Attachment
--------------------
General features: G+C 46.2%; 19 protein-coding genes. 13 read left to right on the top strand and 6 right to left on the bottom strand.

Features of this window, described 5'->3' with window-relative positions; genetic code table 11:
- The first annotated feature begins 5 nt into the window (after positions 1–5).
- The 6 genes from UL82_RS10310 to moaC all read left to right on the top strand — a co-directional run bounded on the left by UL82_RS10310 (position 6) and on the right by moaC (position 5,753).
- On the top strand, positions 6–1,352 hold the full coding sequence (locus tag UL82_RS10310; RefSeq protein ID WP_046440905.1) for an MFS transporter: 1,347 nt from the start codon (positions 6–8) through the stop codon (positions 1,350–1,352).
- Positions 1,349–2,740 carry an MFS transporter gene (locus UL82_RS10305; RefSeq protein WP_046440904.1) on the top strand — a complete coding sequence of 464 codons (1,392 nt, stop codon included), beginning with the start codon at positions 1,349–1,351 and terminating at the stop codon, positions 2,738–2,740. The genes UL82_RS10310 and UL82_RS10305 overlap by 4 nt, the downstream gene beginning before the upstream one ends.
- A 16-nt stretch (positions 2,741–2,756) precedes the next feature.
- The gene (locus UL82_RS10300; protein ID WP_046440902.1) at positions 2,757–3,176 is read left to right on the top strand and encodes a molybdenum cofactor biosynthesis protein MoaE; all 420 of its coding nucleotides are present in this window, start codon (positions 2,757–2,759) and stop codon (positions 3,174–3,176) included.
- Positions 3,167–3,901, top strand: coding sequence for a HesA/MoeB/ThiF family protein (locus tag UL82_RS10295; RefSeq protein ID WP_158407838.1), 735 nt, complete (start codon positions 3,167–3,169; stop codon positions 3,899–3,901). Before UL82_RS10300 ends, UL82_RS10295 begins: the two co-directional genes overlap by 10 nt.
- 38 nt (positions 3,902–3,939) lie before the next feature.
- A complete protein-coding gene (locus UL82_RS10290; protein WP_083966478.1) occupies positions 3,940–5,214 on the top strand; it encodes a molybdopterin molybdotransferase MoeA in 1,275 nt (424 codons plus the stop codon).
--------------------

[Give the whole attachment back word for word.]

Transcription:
General features: G+C 46.2%; 19 protein-coding genes. 13 read left to right on the top strand and 6 right to left on the bottom strand.

Features of this window, described 5'->3' with window-relative positions; genetic code table 11:
- The first annotated feature begins 5 nt into the window (after positions 1–5).
- The 6 genes from UL82_RS10310 to moaC all read left to right on the top strand — a co-directional run bounded on the left by UL82_RS10310 (position 6) and on the right by moaC (position 5,753).
- On the top strand, positions 6–1,352 hold the full coding sequence (locus tag UL82_RS10310; RefSeq protein ID WP_046440905.1) for an MFS transporter: 1,347 nt from the start codon (positions 6–8) through the stop codon (positions 1,350–1,352).
- Positions 1,349–2,740 carry an MFS transporter gene (locus UL82_RS10305; RefSeq protein WP_046440904.1) on the top strand — a complete coding sequence of 464 codons (1,392 nt, stop codon included), beginning with the start codon at positions 1,349–1,351 and terminating at the stop codon, positions 2,738–2,740. The genes UL82_RS10310 and UL82_RS10305 overlap by 4 nt, the downstream gene beginning before the upstream one ends.
- A 16-nt stretch (positions 2,741–2,756) precedes the next feature.
- The gene (locus UL82_RS10300; protein ID WP_046440902.1) at positions 2,757–3,176 is read left to right on the top strand and encodes a molybdenum cofactor biosynthesis protein MoaE; all 420 of its coding nucleotides are present in this window, start codon (positions 2,757–2,759) and stop codon (positions 3,174–3,176) included.
- Positions 3,167–3,901, top strand: coding sequence for a HesA/MoeB/ThiF family protein (locus tag UL82_RS10295; RefSeq protein ID WP_158407838.1), 735 nt, complete (start codon positions 3,167–3,169; stop codon positions 3,899–3,901). Before UL82_RS10300 ends, UL82_RS10295 begins: the two co-directional genes overlap by 10 nt.
- 38 nt (positions 3,902–3,939) lie before the next feature.
- A complete protein-coding gene (locus UL82_RS10290; protein WP_083966478.1) occupies positions 3,940–5,214 on the top strand; it encodes a molybdopterin molybdotransferase MoeA in 1,275 nt (424 codons plus the stop codon).